ESPN Scores 6-Year, $7.8 Billion Media Rights Extension for College Football Playoff

ESPN has struck a six-year media rights extension to be the exclusive home of the College Football Playoff through the 2031-2032 season.

The deal, which is valued at $7.8 billion and will kick off during the 2026-2027 season, will give the sports network exclusive rights to all rounds of the expanded playoffs – first round, quarterfinal, semifinal and National Championship – as well as continued rights to all ancillary programming connected to the games, such as the CFP Selection Show, weekly Top 25 rankings shows and more.

Additionally, ESPN will broadcast the CFP National Championship on ABC along with offering its signature MegaCast presentation across ESPN platforms. The new agreement includes “expansive rights to simulcast or MegaCast CFP games across all Walt Disney Company platforms,” including its direct-to-consumer services.

Separately, ESPN will also amend its current rights package for its final two years (the 2025-2026 season), adding all four of the new first round games each year to ESPN’s existing New Year’s Six (now Quarterfinals and Semifinals) and the CFP National Championship rights in a new 12-team playoff that will launch this fall. Under both agreements, the CFP provides ESPN with the right to sublicense a select number of games.

The CFP has contributed to the most-watched days in ESPN’s nearly 45-year history, led by the first CFP semifinals in 2015 boosting ESPN to 11.6 million average viewers for New Year’s Day. The CFP semifinals in 2018, 2022 and 2024 anchored ESPN in rounding out the top four complete day audiences in network history.

College football on ESPN accounts for the Top 15 and more than 50 of the Top 100 most-watched cable programs on record (since 1987), with eight of the Top 10 directly from CFP semifinals or National Championship games.

In 2023-24, ESPN’s expansive coverage of the three-game CFP scored its most-watched matchups in six years and third best of the CFP era with 23.6 million viewers and 15 percent year-over-year audience growth across the trio of games. The CFP National Championship and New Year’s Six averaged 15.1 million viewers, the best audience in five years and fifth highest in the 10-year history of the CFP, up double digits year-over-year.

The agreement with the CFP marks ESPN’s second significant college sports media rights extension in 2024, following its eight-year deal with the NCAA, which includes exclusive rights to 40 championship events. ESPN now boasts the exclusive domestic rights to every major college championship outside of men’s basketball, and international rights to all major college championships.

“ESPN has worked very closely with the College Football Playoff over the past decade to build one of the most prominent events in American sports. We look forward to enhancing our valued relationship over the next two years, and then continuing it for six more as we embark on this new, expanded playoff era,” ESPN chairman Jimmy Pitaro said in a statement. “This agreement further solidifies ESPN as the home of college football, as well as the destination for the vast majority of major college championships for the next eight years.”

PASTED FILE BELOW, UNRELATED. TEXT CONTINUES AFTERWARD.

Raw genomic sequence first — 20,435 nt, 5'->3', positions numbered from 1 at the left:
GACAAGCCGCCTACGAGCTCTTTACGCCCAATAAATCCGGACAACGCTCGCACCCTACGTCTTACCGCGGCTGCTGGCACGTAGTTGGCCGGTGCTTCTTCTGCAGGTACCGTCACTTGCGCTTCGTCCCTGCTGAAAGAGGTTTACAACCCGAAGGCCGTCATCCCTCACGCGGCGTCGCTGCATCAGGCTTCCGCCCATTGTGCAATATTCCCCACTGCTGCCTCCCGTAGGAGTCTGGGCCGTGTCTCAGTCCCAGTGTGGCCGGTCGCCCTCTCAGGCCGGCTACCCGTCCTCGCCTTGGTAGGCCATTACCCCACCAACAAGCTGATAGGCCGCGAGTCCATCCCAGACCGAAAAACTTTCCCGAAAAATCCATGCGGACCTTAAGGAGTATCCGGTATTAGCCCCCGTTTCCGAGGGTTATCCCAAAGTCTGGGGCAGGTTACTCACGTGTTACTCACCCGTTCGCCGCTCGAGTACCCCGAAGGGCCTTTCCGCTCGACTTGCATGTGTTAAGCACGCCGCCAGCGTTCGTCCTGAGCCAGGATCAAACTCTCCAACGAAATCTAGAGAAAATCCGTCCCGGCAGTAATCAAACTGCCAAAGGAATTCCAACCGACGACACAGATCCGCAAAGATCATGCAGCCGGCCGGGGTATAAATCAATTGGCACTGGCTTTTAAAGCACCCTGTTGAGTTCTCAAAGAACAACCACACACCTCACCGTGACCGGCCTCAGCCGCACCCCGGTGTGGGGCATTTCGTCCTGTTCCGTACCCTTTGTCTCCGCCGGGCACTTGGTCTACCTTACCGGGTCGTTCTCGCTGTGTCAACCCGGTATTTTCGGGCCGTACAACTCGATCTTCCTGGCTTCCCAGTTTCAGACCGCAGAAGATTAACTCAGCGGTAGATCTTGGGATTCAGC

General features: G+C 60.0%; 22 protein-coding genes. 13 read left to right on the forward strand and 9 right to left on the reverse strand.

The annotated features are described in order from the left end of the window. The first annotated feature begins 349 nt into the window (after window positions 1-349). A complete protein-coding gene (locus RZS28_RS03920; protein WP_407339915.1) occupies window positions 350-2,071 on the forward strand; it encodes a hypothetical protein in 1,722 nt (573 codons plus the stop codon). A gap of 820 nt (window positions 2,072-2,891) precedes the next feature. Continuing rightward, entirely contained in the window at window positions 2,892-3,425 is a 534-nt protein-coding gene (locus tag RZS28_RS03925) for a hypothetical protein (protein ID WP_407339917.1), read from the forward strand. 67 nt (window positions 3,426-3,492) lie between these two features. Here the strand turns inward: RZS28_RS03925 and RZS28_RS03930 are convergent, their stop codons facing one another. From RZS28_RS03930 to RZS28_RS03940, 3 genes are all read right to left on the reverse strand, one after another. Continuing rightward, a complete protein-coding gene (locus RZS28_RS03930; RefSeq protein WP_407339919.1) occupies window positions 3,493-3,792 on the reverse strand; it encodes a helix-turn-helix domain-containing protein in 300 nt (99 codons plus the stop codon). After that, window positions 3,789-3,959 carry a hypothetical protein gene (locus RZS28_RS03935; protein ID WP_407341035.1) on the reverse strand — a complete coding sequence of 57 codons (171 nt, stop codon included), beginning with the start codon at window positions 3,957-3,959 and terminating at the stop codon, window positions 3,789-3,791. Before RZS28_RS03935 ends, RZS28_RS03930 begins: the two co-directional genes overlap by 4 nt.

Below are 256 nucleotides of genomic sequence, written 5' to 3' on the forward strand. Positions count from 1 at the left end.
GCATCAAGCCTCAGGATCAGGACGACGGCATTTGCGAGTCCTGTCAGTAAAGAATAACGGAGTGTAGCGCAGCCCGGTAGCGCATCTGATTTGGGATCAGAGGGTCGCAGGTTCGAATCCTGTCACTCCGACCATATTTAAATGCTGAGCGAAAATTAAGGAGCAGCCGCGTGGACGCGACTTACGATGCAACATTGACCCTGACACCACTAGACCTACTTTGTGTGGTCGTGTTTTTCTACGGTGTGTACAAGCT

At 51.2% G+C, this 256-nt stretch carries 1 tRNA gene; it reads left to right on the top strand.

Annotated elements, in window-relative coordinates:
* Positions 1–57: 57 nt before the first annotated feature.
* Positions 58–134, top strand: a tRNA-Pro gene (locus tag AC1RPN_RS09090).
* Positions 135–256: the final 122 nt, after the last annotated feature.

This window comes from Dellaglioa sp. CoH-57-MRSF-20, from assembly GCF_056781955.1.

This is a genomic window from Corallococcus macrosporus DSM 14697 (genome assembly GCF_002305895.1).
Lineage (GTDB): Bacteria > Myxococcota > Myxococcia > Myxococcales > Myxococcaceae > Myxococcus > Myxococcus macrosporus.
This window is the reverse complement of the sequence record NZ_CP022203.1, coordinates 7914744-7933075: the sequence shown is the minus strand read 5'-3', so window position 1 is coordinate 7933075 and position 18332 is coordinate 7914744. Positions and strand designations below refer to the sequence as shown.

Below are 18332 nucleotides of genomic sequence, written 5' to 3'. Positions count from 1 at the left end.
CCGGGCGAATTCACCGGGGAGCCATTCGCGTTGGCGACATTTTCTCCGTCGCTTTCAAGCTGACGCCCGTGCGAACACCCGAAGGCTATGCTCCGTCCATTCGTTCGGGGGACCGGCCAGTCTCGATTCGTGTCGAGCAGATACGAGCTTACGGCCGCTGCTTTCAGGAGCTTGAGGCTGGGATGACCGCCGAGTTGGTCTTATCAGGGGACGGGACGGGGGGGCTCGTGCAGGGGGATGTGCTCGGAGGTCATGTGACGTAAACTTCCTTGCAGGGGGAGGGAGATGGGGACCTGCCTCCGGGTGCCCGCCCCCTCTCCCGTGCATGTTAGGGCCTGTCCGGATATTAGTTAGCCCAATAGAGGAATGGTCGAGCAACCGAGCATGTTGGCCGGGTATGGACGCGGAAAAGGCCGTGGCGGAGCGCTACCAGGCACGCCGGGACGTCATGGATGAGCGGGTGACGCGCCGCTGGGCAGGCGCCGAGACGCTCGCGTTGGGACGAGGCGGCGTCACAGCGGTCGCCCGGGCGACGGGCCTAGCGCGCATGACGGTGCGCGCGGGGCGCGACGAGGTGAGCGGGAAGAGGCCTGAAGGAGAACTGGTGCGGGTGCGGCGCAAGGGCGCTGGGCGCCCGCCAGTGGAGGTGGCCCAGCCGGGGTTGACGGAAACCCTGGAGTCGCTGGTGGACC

“We are delighted to continue our long-standing relationship with ESPN,” CFP executive director Bill Hancock added. “It’s a significant day for the CFP and for the future of college football. The depth of coverage that ESPN gives to the sport throughout the season is second to none. There is no better platform to showcase this iconic championship as we move into the new 12-team format because ESPN’s people love college football every bit as much as we all do.”

The latest media rights agreements come ahead of the launch of a joint sports streaming venture this fall between Disney, Fox and Warner Bros. Discovery.

The offering, which will be led by former Apple and Hulu executive Pete Distad, will offer access to content from linear sports networks including ESPN, ESPN+, ESPN2, ESPNU, SECN, ACCN, ESPNEWS, FOX, FS1, FS2, BTN, TNT, TBS, truTV and ABC. Content will include the NFL, NBA, WNBA, MLB, NHL, NASCAR, College Sports, UFC, PGA TOUR Golf, Grand Slam Tennis, the FIFA World Cup, cycling and much more. Subscribers would also have the option to bundle the product with Disney+, Hulu and Max.

A name for the service, pricing details and additional staff will be disclosed at a later date, though an individual familiar with the matter previously told TheWrap that the price point would be cheaper than YouTube TV, which charges $72.99 per month for its basic plan. Analysts have estimated that the joint venture’s pricing could fall anywhere between $35 to $50 per month and Fox CEO Lachlan Murdoch has said it would be in the “higher ranges of what people are talking about.” The offering is expected to reach 5 million subscribers within the first five years of its launch.

Additionally, Disney is launching a fully direct-to-consumer version of ESPN, which is targeting a launch in August 2025. The offering will include shopping, betting and other personalized and customizable features. Though pricing has not been announced, Disney CEO Bob Iger has said it will differ “substantially” in cost from the joint venture.

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